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|Title:||Operative management of common forefoot deformities: a representative survey of Australian orthopaedic surgeons|
|Citation:||Foot and Ankle Specialist, 2012; 5(3):188-194|
|Publisher:||Sage Publications, Inc|
|Lukas D Iselin, Justin Munt, Panagiotis D Symeonidis, Georg Klammer, Mellick Chehade, and Peter Stavrou|
|Abstract:||Background. Hallux valgus and hallux rigidus are common conditions for which numerous operative interventions have been described in the literature. Various clinical and radiological measurements have been used to help grade severity and to guide treatment. Materials and methods. A survey was e-mailed to all members of the Australian Orthopaedic Association. Questions were asked regarding respondents’ demographics as well as their preferred treatment for 3 separate cases of hallux valgus and hallux rigidus of varying severity. They were specifically asked about type of deformity correction and type of fixation. The responses were collected and statistically analyzed. Results. The authors collected the answers of 454 respondents with a response rate of 36%. There was a disproportionately large percentage of respondents who were members of the Australian Orthopaedic Foot and Ankle Society. Preferred treatments were different for the 3 different cases. Older surgeons were more likely to use Chevron osteotomies, and Australian Orthopaedic Foot and Ankle Society members were more likely to use a scarf. Scarf osteotomy was preferred by more than 50% for the cases of moderate and severe hallux valgus, whereas first metatarsophalangeal joint fusion was preferred for the case with significant arthritic changes. Conclusions. There are significant associations between the surgeons’ age and expertise and their training and their preferred operative intervention. Considerable differences were found in the practice of the general orthopaedic surgeons and the foot and ankle specialists. Despite the large number of surgical options available for hallux valgus, only a small number were preferred by the majority of surgeons. Although anecdotally aware that lesser deformity is treated with distal osteotomies and more severe deformity with a proximal osteotomy, the authors are unaware of any current literature that verifies this.|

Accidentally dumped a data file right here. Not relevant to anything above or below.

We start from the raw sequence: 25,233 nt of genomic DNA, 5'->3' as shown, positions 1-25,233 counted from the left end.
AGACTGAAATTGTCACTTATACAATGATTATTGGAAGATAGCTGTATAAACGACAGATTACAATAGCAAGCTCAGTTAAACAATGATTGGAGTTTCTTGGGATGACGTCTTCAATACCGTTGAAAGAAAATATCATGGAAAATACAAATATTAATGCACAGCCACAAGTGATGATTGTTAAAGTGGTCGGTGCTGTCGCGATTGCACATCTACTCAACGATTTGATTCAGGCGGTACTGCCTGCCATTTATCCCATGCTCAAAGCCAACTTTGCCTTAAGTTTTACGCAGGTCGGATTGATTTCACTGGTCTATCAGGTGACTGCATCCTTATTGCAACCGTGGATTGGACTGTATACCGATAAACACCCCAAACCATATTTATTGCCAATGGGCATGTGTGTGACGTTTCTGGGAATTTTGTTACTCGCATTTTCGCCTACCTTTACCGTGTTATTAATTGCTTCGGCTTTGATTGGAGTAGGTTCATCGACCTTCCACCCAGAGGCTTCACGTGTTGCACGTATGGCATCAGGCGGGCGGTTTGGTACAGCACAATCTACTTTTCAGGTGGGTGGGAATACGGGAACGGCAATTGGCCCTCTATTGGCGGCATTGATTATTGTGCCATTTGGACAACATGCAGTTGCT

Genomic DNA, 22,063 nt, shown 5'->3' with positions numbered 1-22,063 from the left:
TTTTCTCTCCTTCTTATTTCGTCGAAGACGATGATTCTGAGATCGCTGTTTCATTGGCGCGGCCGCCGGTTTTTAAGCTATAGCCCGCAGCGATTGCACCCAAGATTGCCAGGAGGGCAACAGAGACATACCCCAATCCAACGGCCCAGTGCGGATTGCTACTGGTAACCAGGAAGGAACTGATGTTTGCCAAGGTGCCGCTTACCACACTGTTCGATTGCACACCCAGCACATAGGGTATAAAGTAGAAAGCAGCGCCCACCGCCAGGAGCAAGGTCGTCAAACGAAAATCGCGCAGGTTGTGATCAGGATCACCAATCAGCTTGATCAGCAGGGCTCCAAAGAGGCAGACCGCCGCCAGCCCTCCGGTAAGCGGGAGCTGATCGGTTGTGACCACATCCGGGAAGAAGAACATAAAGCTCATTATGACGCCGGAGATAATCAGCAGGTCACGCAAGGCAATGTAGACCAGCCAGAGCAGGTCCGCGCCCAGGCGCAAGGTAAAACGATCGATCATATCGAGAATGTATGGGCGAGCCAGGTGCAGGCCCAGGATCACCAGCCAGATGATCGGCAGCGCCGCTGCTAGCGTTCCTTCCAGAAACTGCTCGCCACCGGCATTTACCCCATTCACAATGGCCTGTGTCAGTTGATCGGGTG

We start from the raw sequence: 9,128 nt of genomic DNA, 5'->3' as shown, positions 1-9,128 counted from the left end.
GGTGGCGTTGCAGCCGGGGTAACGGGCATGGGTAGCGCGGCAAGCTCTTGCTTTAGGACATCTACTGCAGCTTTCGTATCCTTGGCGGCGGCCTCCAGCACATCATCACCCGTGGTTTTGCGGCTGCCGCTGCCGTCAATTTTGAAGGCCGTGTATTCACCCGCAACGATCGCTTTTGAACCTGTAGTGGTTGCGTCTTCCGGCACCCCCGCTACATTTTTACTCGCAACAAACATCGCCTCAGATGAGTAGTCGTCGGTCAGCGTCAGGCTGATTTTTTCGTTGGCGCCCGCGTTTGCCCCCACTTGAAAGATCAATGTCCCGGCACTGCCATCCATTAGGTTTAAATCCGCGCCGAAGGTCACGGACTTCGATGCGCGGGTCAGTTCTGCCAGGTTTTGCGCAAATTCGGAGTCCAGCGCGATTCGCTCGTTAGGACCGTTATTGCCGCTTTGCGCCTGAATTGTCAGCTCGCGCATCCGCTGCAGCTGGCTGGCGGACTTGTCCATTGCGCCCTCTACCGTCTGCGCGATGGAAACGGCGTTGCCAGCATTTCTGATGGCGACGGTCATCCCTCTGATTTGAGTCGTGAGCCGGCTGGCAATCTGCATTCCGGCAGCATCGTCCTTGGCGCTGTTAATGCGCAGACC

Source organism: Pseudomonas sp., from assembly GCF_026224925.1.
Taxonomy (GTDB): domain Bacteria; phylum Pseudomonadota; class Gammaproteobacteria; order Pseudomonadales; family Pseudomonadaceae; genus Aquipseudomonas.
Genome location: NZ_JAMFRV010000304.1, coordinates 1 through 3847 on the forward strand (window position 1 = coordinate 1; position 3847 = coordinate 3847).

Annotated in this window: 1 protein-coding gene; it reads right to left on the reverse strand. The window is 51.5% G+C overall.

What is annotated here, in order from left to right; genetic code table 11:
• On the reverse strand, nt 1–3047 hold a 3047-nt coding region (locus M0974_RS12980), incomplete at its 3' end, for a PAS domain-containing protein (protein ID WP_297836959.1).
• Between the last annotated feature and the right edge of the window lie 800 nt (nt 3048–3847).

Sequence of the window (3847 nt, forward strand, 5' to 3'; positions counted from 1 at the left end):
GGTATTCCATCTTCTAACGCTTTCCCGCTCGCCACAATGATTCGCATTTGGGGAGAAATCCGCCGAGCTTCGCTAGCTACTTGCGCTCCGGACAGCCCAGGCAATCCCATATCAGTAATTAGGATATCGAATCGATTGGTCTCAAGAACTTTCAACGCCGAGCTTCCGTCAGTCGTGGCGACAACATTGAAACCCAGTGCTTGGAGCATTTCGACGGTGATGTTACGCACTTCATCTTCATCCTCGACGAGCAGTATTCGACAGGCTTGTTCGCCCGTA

foot surgery techniques
|Rights:||Copyright © 2012 The Author(s)|
|Appears in Collections:||Aurora harvest|
Orthopaedics and Trauma publications
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